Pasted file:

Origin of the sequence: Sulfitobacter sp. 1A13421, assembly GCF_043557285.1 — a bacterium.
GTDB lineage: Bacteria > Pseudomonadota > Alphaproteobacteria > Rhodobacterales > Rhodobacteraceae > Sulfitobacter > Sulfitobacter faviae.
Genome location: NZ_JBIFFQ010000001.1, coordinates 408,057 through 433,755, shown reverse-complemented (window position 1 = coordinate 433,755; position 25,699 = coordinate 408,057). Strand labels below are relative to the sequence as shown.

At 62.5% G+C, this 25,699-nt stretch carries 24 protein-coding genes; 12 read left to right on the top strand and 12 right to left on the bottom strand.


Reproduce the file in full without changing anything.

Origin of the sequence: Sulfitobacter sp. 1A13421, assembly GCF_043557285.1 — a bacterium.
GTDB lineage: Bacteria > Pseudomonadota > Alphaproteobacteria > Rhodobacterales > Rhodobacteraceae > Sulfitobacter > Sulfitobacter faviae.
Genome location: NZ_JBIFFQ010000001.1, coordinates 408,057 through 433,755, shown reverse-complemented (window position 1 = coordinate 433,755; position 25,699 = coordinate 408,057). Strand labels below are relative to the sequence as shown.

At 62.5% G+C, this 25,699-nt stretch carries 24 protein-coding genes; 12 read left to right on the top strand and 12 right to left on the bottom strand.